2 Missed Points in the Pop-Commish “Show Down”

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There’s been a lot of talk lately about the showdown between San Antonio Spurs coach Gregg Popovich and NBA head honcho David Stern. For those of you who haven’t been able to tear yourselves away from the cooling embers of the Petraeus scandal, I’ll give you the Cliff Notes: Commissioner Stern levied a $250k fine against the Spurs for sending home 4 of its starters before a nationally televised game against the Miami Heat. The mainstream media has turned it into a two gunslingers staring each other down, daring the other to blink. But is that really the case? Absolutely not. Despite pure tonnage of verbiage wasted on this topic I think there are two things that have been missed. The first is in regards to the entertainment value of basketball, and the second is about the intentions of Popovich.

While there’s no question that NBA fans love to watch the stars do battle on the hardwood (or whatever space age substance basketball courts are carved from these days) it’s certainly questionable, as many pundits have pointed out, that anyone in Miami showed up that fateful Thursday evening to see the aging trio of Duncan, Ginobli and Parker take the floor (and certainly if there’s a Danny Green fan club in Miami, then it’s a very lonely one). Stern levied his fine and issued an apology to NBA fans as though Popovich’s decision was a crime against their entertainment. If Stern is truly concerned how the fan experience is affected by Popovich’s decision, he’s evaluating through a single, highly myopic lens: the Marquee.

For Stern, the fan experience is about name recognition, not about the quality of play on the court. It’s not about the subtle chess match of an otherwise meaningless November game in an overlong season in a over-crowded league; the fourth game in five nights for San Antonio’s aging core facing a much more important intra-conference game two days later in Memphis. Stern has, for the better of the league, but to the detriment of its players, adopted a showtime mentality wherein the names on the side of the building (or listed on Stub Hub) matter far more than the quality of play they produce. Stern’s actions prove that he is a svengali obsessed with spectacle rather than an even-handed steward focused on truly improving the quality of play and by proxy, the fan experience. If he was the latter he’d have seen that Pop truly did him a double service by resting his stars instead of playing them.

In resting his starters for the Heat game Pop doubled down, albeit it unintentionally, on entertaining, high quality basketball. The Spurs’ JV squad took Miami to the wire, losing to the world champs 100-105 in what was a very close game. And the game that Pop was focused on against Memphis went into overtime and was a very quality Spurs win. So instead of watching a beleaguered Spurs squad on the tail end of an exhausting road trip gassing out against a well rested Heat team and watching an entire fourth quarter of garbage time, and then watching the Spurs no-show against Memphis two days later, Pop gave NBA fans a handful of energetic no names a chance to give Miami a run for their money on Wednesday and then on Friday a classic battle of the big men in Memphis. Resting your stars: It’s the gift that keeps on giving. It doesn’t detract from the fan experience, it adds to it. And if Stern is so blinded by the bright lights in the big city that he can’t see that, then it’s certainly time for him to go.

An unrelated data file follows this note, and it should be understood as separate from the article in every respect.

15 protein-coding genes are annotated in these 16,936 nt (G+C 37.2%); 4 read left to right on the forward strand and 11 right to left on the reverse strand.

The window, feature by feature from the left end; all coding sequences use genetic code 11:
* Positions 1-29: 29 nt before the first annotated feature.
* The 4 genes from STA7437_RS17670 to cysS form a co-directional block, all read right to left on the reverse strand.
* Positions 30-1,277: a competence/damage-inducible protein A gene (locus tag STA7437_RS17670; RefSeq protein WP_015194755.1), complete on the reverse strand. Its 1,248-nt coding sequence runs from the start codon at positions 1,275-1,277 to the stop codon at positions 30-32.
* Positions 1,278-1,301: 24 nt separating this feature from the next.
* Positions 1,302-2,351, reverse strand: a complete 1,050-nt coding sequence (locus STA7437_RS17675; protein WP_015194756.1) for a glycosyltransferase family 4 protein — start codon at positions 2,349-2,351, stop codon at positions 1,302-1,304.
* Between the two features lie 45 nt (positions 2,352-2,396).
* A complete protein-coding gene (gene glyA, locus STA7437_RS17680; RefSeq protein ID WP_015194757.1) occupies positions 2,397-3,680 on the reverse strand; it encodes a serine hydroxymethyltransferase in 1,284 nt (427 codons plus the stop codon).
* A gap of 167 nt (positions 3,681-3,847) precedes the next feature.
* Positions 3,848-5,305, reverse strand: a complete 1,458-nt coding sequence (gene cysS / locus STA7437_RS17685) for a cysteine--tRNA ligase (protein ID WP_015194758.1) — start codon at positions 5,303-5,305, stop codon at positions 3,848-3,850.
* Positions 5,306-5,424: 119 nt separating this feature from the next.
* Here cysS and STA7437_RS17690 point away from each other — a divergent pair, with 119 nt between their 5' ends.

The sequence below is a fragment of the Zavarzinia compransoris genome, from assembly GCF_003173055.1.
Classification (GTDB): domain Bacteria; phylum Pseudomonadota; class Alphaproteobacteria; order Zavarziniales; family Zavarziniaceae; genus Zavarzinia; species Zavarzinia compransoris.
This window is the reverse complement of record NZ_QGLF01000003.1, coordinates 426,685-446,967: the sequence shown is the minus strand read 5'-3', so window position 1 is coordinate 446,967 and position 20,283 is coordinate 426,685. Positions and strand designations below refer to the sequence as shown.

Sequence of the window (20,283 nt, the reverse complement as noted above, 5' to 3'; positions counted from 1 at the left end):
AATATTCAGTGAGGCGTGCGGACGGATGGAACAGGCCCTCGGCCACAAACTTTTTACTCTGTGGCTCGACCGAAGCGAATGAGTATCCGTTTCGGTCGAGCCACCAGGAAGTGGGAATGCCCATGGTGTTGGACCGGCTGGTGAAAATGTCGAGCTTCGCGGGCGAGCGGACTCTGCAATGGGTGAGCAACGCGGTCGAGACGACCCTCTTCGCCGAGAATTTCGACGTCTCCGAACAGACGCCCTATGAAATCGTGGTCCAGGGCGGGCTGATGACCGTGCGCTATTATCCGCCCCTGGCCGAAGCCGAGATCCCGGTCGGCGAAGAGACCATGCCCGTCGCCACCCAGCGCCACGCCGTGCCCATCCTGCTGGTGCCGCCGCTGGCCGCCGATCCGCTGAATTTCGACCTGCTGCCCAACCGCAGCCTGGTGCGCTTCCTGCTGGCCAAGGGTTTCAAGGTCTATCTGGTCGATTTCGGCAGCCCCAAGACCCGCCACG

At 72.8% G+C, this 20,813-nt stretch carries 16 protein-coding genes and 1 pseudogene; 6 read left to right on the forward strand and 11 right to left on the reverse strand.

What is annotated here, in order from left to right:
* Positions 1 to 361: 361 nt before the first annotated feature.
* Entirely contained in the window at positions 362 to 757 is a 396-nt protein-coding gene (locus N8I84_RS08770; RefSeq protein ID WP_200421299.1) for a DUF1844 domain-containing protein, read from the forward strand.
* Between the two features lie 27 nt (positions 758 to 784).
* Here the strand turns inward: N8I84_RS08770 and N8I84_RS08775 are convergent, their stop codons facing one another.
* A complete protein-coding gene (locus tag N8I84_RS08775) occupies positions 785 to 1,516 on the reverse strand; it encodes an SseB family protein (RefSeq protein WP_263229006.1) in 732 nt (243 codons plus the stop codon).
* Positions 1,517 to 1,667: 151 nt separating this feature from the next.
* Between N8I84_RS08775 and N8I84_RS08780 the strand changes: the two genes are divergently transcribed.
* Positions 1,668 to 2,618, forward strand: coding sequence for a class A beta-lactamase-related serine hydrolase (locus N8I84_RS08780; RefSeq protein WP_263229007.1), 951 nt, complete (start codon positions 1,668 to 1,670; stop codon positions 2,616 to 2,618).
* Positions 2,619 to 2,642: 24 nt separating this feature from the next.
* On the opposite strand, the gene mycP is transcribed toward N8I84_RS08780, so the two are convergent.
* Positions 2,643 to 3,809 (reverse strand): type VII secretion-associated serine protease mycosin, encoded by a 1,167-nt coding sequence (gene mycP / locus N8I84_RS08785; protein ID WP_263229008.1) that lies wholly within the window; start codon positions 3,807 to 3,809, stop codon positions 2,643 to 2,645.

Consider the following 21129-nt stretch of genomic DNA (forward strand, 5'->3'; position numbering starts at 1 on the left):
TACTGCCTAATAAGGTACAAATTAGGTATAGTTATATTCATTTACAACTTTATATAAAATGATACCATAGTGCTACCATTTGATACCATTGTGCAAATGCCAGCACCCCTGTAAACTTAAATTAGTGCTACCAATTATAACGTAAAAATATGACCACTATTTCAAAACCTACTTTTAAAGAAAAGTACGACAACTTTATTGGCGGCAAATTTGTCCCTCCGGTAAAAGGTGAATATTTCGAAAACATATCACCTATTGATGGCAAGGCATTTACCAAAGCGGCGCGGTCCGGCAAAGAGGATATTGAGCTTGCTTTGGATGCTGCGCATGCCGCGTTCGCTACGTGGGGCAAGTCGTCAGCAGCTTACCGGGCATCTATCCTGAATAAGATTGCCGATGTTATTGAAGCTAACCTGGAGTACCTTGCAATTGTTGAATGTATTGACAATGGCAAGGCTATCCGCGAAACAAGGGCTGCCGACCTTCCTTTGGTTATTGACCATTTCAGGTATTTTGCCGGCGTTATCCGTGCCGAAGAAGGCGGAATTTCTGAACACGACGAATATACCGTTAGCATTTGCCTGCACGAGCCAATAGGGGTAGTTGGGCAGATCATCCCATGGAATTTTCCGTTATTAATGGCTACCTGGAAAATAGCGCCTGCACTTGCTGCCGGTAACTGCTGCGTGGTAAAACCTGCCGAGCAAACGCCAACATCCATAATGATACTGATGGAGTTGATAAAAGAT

The second misapprehension that’s been put forth by the media again and again is that Pop’s choice to sit his players was a clear “Fuck you,” to the league. Let it be said here and heard ’round the world that when Pop sends a message to the league there will be no ambiguity about it. His decision to send his players home was strictly a basketball decision. It’s the next time we see Pop square off against the league that it will be a big fat F-bomb to Stern and his cronies.

I imagine it playing out in their January 9th game against the Lakers. They’ve conveniently got another game in Memphis two nights later. The Laker game is nationally televised, with a solid rivalry narrative building from the long history of antimony between the two aging Western Conference giants. ESPN will do its job of building the national NBA audience up to a raging froth by pushing all the classic matchups: Howard vs. Duncan, Nash vs. Parker, Ginobli vs. Devin Ebanks. The LA crowd will be classically venomous. Jack Nicholson will show up in a throwback “Shining” costume to try and spook the Spurs. Spike Lee will bouncing up and down on the sidelines in a throwback Tim Duncan Wake Forest jersey for no reason whatsoever. The starters will be introduced from each team, the crowd will roar as the Laker’s D12 wins the tip, surely the start to an instant classic, double overtime Lakers-Spurs slugfest. Then, just as Nash passes the half court line, a whistle blows, stopping the action dead; timeout San Antonio. Pop will call his starters over to the sideline and sub in the second unit, who will play the rest of the game while his starters ride the pine (or whatever material they make those chairs out of now) after a grueling 10 seconds of high quality NBA action. That, my friends is a clear F U to the league who attempts to dictate to its coaches who can and can’t play on any given night. And I, for one, know that the one guy in the league who truly doesn’t give a shit about anything but winning has the chutzpah to pull it off.

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